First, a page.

Last year, Liza and I accidentally collided on our journey to challenge ourselves. This blog is a humble attempt to connect all of the pieces of our journey puzzle together in a meaningful way. When we took off, we were equipped with nothing but tiny backpacks filled to the brim with curiosity and determination. Picture two tiny mountain goats staring at mount Everest with wide-eyed astonishment.
The stars conveniently aligned for us as we met on the MSc Cyber Security program at Tallinn University of Technology.
Kat had an early introduction to Blockchain in her bachelors degree in Edinburgh and was deeply inspired by professor Bill Buchanan. He left a great impression with his cryptocharm and also praised Estonian efforts in privacy preservation. Then, Kat found herself researching and ultimately moving to Estonia to pursue studies in cyber security. Here in Tallinn she was further inspired and supported by another professor, Aleksandr Lenin who has solidified her desire to understand and study cryptography. Finally, she was later greeted with more enthusiasm and support from Liza.
On the other side of the coin, Liza also got her inspiration from a professor in Tallinn, Ahto Buldas. She wrote her bachelor’s thesis with him, analysing lattice-based key establishment protocols (sounds crazy, doesn’t it?). However, she did not want to start her journey of committing her life to cryptography alone. She further studied cryptography, during a seminar of special topics in which she researched two-party ECDSA (another confusing term which we will explain in later chapters).
Kat and Liza’s introductory meeting was a rather glamorous affair: we were sipping on a glass of white wine as we first discussed post-quantum cryptography. Liza and I both shared a far-reaching life goal to understand a field that is both mysterious and magical. Neither of us started out mathematically advanced and in many ways, both of us feel like we are lacking a tonne of background knowledge needed to truly grasp cryptographic concepts. Nevertheless, feeling highly motivated to pick up the slack and improve our skills.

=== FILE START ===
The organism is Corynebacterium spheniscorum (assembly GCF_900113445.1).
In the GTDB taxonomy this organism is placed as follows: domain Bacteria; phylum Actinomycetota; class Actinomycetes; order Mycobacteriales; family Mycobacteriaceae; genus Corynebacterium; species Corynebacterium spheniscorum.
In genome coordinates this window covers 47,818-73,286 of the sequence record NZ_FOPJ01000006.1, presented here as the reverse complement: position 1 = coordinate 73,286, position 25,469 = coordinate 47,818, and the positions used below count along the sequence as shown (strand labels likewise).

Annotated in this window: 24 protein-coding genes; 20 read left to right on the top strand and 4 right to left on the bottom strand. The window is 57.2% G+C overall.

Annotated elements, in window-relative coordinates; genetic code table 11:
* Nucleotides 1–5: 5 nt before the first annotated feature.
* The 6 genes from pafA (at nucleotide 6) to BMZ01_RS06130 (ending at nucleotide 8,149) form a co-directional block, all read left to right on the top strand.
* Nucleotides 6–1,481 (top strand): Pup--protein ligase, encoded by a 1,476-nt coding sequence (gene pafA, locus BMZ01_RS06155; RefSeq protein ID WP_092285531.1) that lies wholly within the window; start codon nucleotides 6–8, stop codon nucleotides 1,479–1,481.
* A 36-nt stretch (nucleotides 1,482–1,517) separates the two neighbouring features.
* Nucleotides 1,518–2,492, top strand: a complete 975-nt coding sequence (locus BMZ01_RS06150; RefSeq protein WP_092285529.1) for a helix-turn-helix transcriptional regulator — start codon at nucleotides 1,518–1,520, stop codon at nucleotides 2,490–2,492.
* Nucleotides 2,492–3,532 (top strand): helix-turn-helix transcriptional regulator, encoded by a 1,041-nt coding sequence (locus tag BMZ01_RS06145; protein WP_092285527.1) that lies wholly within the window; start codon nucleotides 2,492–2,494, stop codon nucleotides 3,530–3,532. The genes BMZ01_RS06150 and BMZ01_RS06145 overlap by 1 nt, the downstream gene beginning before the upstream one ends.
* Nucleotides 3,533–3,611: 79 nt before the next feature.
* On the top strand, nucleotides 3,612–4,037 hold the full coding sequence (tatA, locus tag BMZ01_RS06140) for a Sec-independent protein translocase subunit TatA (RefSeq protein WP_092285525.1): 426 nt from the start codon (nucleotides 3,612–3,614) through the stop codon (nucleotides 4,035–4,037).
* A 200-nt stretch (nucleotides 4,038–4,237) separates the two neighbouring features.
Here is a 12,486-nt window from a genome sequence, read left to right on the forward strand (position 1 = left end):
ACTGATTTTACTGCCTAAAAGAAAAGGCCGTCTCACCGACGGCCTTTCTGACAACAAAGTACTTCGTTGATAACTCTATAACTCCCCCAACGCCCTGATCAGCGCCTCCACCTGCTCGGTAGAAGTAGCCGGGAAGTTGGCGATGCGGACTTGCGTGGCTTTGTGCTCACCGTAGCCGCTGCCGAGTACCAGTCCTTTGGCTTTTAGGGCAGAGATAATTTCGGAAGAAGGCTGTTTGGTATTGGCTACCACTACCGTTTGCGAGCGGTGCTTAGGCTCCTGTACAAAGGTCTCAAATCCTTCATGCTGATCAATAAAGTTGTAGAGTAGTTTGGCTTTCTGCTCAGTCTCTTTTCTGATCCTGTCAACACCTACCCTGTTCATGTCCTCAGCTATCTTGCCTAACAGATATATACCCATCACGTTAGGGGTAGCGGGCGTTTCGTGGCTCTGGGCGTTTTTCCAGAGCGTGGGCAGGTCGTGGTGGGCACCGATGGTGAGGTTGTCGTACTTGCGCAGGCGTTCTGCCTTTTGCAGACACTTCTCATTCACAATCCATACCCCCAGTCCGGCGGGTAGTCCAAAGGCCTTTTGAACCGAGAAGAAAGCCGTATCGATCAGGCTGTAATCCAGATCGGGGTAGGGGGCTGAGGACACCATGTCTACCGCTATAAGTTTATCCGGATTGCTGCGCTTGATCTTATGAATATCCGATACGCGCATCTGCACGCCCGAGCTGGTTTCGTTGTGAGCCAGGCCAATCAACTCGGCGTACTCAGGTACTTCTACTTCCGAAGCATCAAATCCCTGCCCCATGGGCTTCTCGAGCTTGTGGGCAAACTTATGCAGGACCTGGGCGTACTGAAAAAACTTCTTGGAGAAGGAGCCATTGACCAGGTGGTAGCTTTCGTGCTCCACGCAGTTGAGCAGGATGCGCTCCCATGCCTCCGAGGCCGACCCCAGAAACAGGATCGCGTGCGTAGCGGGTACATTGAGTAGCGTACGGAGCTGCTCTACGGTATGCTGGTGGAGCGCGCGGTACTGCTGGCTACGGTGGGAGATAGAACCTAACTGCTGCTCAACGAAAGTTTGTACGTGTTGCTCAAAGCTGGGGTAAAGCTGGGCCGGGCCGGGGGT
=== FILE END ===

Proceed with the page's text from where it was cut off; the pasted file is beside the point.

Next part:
Our masters program has 3 different specializations: cyber security, digital forensics and last but not least, cryptography. The funny yet disturbing thing about the last option is that very few people take it. In fact, there are around 60 people in total on the program and only 2–5 people usually make this move to take the cryptospecialization. There are a few reasons why this could be the case. Summarised in a short lemma, maths + Tartu = avoid at all costs.
From the very beginning, we were convinced that neither of us would ever change their specialization and fully commit to it. We kept toying with the idea of simply doing some of the cryptography subjects on the side but deep inside we knew that it would not satisfy our hunger.
We dedicated long hours in the evenings to take a course on quantum computing and reach out to the people with the needed expertise. Ultimately, we were in a state of superposition: we told ourselves that the cryptospecialization was not happening, yet we were doing everything we could to make it happen. Both of us spent hours of research looking into skills needed to understand the subjects, contacting people who have previously studied them and reflecting on their experiences.
Thesis with Ahto
We were slowly growing commitment with our relationship with the cryptospecialization as we arranged a meeting with Ahto Buldas in order to ask him to be our thesis supervisor. The ongoing adventure started to look more realistic as he gave us a proposition to research threshold post-quantum digital signatures (another wtf mix that we aim to explain at a later stage).
The last last card in the sleeve was to take a trip to Tartu and explore the possibility to move and study there firsthand. We felt welcomed by everyone we met and got another inspiration boost from all of the encounters with the Tartu professors. The end of the trip reached peak relaxation levels as we visited the beautiful Botanical gardens, loving every little thing about the city. Meanwhile, passionately discussing the 0% chance of us moving there.
Change of specialization
Finally, this not-so-tragic tale came to an end as we both agreed to take the leap of faith and change our specialization to cryptography. But that is when the journey truly begins.
And here are some recommended places to visit in Tartu to feel the atmosphere of this post: